2. Use a rolling start (5-6 jogging strides before breaking into full sprint), or at the very least, a falling start: Starting from a dead stop using blocks or a 3 point stance can be quite the shock for muscles and connective tissue that aren’t used to doing exactly that on a very regular basis.
Having a few strides behind you to “ease” into your top end velocity can be a saver from hamstring strains or undue joint stress. Here’s a video of a falling start:
3. You should always give yourself sufficient rest between sprints: The longer your sprint distances are, the longer your rests should be. And the lower your output should be if you intend to repeat.
4. Kill the treadmill sprints: You’re running over a moving belt that poorly simulates what it’s actually like to sprint. Moreover, most treadmills don’t exceed 12 miles per hour. If you’re in decent shape, you’re probably able to move faster over solid ground, and you’ll get a better workout for your posterior chain in the process.
5. If it’s a cold day, just give it a rest: No one’s trying to be a hero, and explosive work and cold weather never make a good combination.
Sprinting Form Check
Without making this a guide for collegiate level sprinters, it’s important to keep some pretty important things in mind when hitting the track.
- Your arm speed dictates your leg speed. Pump your arms in a full, relaxed swing, and don’t cut their range of motion short. If you do it’ll directly affect what’s mentioned in the next point:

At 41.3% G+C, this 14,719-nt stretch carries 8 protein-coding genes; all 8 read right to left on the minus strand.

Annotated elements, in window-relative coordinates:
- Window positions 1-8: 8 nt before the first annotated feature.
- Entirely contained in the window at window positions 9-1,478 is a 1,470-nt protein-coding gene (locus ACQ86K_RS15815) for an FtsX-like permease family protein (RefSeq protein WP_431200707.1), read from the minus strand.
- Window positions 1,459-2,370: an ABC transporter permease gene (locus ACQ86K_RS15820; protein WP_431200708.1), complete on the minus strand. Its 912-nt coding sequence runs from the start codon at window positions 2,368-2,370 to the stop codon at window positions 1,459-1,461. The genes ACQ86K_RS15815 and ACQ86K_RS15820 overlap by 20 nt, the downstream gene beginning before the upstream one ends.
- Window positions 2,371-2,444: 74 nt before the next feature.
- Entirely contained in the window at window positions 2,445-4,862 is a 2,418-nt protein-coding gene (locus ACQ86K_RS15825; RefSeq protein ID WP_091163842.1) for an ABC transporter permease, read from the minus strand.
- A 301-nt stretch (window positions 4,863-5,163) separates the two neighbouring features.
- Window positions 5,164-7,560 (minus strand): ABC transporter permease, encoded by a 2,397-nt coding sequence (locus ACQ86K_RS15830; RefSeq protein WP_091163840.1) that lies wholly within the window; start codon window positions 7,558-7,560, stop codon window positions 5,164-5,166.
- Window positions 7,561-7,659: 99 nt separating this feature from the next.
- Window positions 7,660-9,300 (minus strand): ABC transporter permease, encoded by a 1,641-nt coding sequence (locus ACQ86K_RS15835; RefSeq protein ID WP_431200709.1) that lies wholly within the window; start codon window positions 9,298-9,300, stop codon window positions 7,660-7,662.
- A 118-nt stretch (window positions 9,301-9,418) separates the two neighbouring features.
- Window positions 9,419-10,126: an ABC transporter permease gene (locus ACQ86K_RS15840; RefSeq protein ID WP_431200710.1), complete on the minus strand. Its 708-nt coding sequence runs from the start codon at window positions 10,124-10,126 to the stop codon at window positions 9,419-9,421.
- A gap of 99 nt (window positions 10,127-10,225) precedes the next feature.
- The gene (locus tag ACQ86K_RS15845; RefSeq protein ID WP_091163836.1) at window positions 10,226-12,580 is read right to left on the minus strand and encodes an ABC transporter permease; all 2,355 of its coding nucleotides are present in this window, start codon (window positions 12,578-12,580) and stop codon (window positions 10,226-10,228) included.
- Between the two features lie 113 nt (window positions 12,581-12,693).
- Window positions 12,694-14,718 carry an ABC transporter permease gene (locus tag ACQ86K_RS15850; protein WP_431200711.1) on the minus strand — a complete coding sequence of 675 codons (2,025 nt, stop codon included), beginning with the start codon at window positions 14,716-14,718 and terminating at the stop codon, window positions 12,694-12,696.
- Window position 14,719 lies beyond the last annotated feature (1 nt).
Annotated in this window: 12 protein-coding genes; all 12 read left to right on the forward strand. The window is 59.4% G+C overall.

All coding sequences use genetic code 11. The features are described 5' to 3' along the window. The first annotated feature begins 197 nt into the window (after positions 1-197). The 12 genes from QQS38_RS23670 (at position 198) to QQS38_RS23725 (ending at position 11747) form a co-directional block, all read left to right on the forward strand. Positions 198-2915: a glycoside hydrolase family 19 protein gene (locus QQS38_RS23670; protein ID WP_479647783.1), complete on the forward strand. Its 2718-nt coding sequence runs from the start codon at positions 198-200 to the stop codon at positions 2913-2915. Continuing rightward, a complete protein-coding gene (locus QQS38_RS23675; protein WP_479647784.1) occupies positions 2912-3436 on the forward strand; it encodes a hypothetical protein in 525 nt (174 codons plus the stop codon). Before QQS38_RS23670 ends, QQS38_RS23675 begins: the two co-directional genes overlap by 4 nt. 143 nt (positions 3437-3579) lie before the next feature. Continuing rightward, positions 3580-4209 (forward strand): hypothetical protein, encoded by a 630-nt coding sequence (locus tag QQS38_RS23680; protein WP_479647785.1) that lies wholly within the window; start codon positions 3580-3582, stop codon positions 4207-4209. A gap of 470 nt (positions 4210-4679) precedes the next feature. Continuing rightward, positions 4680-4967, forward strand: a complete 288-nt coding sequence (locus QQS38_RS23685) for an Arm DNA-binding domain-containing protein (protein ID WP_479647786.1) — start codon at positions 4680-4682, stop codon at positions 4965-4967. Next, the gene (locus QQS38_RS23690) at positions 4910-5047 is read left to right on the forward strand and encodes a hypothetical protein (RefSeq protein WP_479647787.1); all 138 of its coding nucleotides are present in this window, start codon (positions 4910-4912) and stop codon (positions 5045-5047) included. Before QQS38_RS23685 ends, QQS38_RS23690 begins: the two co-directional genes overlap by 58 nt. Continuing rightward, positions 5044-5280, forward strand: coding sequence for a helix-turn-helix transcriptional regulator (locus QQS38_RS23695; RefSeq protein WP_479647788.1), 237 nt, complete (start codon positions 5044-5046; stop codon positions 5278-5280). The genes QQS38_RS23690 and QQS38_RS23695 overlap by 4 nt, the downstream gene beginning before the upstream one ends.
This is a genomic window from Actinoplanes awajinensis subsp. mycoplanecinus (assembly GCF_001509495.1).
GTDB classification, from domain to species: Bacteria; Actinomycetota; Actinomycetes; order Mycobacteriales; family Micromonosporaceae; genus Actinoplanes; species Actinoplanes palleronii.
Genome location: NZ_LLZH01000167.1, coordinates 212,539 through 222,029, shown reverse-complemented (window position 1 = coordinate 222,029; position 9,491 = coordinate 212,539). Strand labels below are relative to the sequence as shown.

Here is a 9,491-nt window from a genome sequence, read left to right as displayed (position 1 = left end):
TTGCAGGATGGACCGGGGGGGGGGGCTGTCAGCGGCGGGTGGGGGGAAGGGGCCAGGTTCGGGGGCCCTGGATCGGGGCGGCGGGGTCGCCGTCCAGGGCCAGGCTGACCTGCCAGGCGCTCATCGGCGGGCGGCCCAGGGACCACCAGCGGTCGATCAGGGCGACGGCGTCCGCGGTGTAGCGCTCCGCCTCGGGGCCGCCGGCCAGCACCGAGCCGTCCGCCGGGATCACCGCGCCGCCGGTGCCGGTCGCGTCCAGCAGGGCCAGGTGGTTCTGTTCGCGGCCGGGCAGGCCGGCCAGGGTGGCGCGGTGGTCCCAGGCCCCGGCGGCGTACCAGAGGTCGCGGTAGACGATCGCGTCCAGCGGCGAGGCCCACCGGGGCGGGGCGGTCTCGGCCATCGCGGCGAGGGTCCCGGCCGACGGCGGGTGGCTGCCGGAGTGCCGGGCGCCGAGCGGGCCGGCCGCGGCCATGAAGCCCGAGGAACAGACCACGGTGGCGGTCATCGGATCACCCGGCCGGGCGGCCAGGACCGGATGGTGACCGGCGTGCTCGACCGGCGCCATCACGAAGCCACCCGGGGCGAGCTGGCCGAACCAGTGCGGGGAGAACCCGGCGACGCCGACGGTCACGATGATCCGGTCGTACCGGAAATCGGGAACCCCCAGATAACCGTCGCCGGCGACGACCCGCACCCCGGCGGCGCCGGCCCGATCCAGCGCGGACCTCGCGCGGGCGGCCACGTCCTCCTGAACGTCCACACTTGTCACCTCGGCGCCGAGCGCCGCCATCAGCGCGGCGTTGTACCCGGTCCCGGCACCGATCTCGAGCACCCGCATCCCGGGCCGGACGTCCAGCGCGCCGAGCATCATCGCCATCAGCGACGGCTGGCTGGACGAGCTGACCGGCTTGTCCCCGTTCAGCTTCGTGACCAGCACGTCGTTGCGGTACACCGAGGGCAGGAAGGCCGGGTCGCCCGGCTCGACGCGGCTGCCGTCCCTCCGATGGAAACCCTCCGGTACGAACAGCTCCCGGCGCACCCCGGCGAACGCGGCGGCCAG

- Drive the knees high, and aim for a parallel position of thigh to ground as you run. If you’re not used to this, it’ll feel strange at first. In the weight room, there’s not much we do that engages such a high knee lift, let alone at such a vigorous tempo.
- Avoid twisting the torso. Your ribcage should always face straight ahead, meaning your abs and obliques are doing a good job to resist rotation. To help with this, keep your eyes focused down the track at your finishing point.
- Point your toes upward. It sounds like it goes against everything sprint-related, but dorsiflexing the toes is important to do once they leave the ground. It will assist in the proper foot strike once the foot lands on the ground. If you let your toes drop, you’ll ‘chip’ into the ground and create much more friction than ideal, and that will slow you down.
- Most importantly, just run. This may sound like a misleading cue after all of the form tips to be focused on, but the worst thing to do is let tension and stress enter your run through mental preoccupation. Apply the form cues through practice and repetition, and have a good time.
The Best Sprint Workout
For simplicity’s sake, I’m going to design 2 workouts – one that focuses on shorter sprints and one that focuses on longer sprints.
Implied with both is that the workouts begin with a proper warm up, complete with light jogging, stretching, dynamic mobility work, and running drills like bounds, A-Skips, and high knees.
Workout 1: Short Sprints
|% of Max Speed
|80, 85, 90
|90, 95, 95
Workout 2: Long Sprints
|% of Max Speed
These workouts may seem a bit minimalistic when written out on paper like this. But apply the right environment (an outdoor setting, and not a treadmill), and then add the form cues above with proper care for following them, and you’ll realize just how challenging a workout this turns into.
Sprinting is the most vigorous total body exercise you could possibly do. It doesn’t take much to reap the benefits. Look forward to the next sunny day.
Oh, and don’t sprint in your lifting shoes.